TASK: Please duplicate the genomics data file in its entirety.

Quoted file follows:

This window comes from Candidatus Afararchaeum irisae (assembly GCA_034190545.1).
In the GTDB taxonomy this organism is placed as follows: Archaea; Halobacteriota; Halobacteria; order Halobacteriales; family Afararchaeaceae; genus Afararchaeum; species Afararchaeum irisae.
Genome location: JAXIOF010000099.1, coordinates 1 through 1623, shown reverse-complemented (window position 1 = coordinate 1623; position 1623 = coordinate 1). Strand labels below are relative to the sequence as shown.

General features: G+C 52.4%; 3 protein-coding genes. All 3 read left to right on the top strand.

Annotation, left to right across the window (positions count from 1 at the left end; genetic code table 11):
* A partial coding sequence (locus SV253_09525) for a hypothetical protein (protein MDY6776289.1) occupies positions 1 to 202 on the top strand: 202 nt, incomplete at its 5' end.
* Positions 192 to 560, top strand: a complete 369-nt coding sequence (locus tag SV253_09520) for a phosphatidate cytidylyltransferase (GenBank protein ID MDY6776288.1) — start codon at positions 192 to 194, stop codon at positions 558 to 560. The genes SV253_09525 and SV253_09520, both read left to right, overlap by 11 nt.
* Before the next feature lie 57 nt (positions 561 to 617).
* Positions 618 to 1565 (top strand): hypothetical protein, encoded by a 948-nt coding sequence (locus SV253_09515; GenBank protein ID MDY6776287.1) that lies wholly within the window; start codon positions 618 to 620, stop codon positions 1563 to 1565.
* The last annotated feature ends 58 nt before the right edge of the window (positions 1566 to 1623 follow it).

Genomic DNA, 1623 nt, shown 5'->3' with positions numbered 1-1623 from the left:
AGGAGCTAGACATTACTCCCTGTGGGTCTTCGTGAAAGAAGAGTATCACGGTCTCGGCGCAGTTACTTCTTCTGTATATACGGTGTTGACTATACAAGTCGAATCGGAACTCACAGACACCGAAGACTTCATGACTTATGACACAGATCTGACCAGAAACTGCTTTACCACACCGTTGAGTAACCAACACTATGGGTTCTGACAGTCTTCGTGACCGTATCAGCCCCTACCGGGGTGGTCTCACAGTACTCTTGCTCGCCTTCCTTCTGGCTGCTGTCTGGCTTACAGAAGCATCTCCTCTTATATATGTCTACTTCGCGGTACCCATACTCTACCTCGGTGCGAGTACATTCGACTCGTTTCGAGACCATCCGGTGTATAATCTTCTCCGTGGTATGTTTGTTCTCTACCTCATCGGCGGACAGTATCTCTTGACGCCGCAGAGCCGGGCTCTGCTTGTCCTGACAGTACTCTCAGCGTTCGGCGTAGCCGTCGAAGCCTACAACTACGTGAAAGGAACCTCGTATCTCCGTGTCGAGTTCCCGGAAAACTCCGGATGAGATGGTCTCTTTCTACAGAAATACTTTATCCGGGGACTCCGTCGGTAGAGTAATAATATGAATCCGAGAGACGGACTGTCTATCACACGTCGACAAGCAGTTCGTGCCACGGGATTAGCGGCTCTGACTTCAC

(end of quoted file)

This window comes from Candidatus Afararchaeum irisae (assembly GCA_034190545.1).
In the GTDB taxonomy this organism is placed as follows: Archaea; Halobacteriota; Halobacteria; order Halobacteriales; family Afararchaeaceae; genus Afararchaeum; species Afararchaeum irisae.
Genome location: JAXIOF010000099.1, coordinates 1 through 1623, shown reverse-complemented (window position 1 = coordinate 1623; position 1623 = coordinate 1). Strand labels below are relative to the sequence as shown.

General features: G+C 52.4%; 3 protein-coding genes. All 3 read left to right on the top strand.

Annotation, left to right across the window (positions count from 1 at the left end; genetic code table 11):
* A partial coding sequence (locus SV253_09525) for a hypothetical protein (protein MDY6776289.1) occupies positions 1 to 202 on the top strand: 202 nt, incomplete at its 5' end.
* Positions 192 to 560, top strand: a complete 369-nt coding sequence (locus tag SV253_09520) for a phosphatidate cytidylyltransferase (GenBank protein ID MDY6776288.1) — start codon at positions 192 to 194, stop codon at positions 558 to 560. The genes SV253_09525 and SV253_09520, both read left to right, overlap by 11 nt.
* Before the next feature lie 57 nt (positions 561 to 617).
* Positions 618 to 1565 (top strand): hypothetical protein, encoded by a 948-nt coding sequence (locus SV253_09515; GenBank protein ID MDY6776287.1) that lies wholly within the window; start codon positions 618 to 620, stop codon positions 1563 to 1565.
* The last annotated feature ends 58 nt before the right edge of the window (positions 1566 to 1623 follow it).

Genomic DNA, 1623 nt, shown 5'->3' with positions numbered 1-1623 from the left:
AGGAGCTAGACATTACTCCCTGTGGGTCTTCGTGAAAGAAGAGTATCACGGTCTCGGCGCAGTTACTTCTTCTGTATATACGGTGTTGACTATACAAGTCGAATCGGAACTCACAGACACCGAAGACTTCATGACTTATGACACAGATCTGACCAGAAACTGCTTTACCACACCGTTGAGTAACCAACACTATGGGTTCTGACAGTCTTCGTGACCGTATCAGCCCCTACCGGGGTGGTCTCACAGTACTCTTGCTCGCCTTCCTTCTGGCTGCTGTCTGGCTTACAGAAGCATCTCCTCTTATATATGTCTACTTCGCGGTACCCATACTCTACCTCGGTGCGAGTACATTCGACTCGTTTCGAGACCATCCGGTGTATAATCTTCTCCGTGGTATGTTTGTTCTCTACCTCATCGGCGGACAGTATCTCTTGACGCCGCAGAGCCGGGCTCTGCTTGTCCTGACAGTACTCTCAGCGTTCGGCGTAGCCGTCGAAGCCTACAACTACGTGAAAGGAACCTCGTATCTCCGTGTCGAGTTCCCGGAAAACTCCGGATGAGATGGTCTCTTTCTACAGAAATACTTTATCCGGGGACTCCGTCGGTAGAGTAATAATATGAATCCGAGAGACGGACTGTCTATCACACGTCGACAAGCAGTTCGTGCCACGGGATTAGCGGCTCTGACTTCAC